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3 Herbs to Use When You Have Chronic Pain

Updated: Oct 28, 2022

You wake up but it's not because of an alarm clock. Your constant pain is more of an alarm clock than you ever wanted. You don't feel refreshed but rather tired and defeated. Every movement is carefully planned to minimize pain and even getting out of bed takes a concerted effort. The aching, burning, stabbing and throbbing constantly distract you from what you really want to be doing: Enjoying life.

Chronic pain is debilitating to say the least. It can come into your life in an instant or it can creep up insidiously and suddenly you realize that you just don't feel like yourself. This can greatly affect your quality of life making you withdraw from friends and family, increasing the chance for depression and suicidal thoughts.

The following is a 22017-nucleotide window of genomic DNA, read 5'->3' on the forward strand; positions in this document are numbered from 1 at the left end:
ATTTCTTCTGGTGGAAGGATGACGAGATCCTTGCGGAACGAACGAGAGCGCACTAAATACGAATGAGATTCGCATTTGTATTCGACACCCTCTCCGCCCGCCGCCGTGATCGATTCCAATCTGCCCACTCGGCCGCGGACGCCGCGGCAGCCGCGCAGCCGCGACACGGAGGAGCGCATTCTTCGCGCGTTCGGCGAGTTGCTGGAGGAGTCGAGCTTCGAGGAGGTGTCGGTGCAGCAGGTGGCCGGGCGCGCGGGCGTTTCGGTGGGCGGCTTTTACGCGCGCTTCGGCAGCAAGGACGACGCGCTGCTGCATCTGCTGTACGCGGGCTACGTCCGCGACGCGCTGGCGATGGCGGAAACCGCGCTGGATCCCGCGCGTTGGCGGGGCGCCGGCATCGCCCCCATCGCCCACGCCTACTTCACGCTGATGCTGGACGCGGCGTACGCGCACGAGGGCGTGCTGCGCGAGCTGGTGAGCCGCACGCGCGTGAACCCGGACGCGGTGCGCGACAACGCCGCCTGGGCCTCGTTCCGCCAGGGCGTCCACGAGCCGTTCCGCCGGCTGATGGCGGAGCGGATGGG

If you suffer from chronic pain, consider asking your naturopathic doctor about these 3 amazing pain reducing herbs.

Harpagophytum procumbens: Devil's claw.

Although it may have a diabolical sounding name, Devil's claw is an absolute blessing when it comes to alleviating pain.

This native African herb is being used to reduce joint pain caused by degenerative joint disease, commonly referred to as osteoarthritis).

Devil's claw is a perennial plant that received its name based on the hooked shape of its flowers. The herbal extract is usually taken from the tuberous roots of the plant which contain its medicinal qualities.

Studies show Devil's claw to be just as effective as NSAIDs (Non-steroidal anti-inflammatory drugs), like aspirin or ibuprofen, in reducing pain from osteoarthritis. It has also been shown to reduce inflammation by inhibiting inflammatory cytokines, chemicals the body releases that promote an internal inflammatory state[1].

Devil's claw has also been shown to be effective for reducing low back pain which affects up to a staggering 80% of Americans at some time in their lives!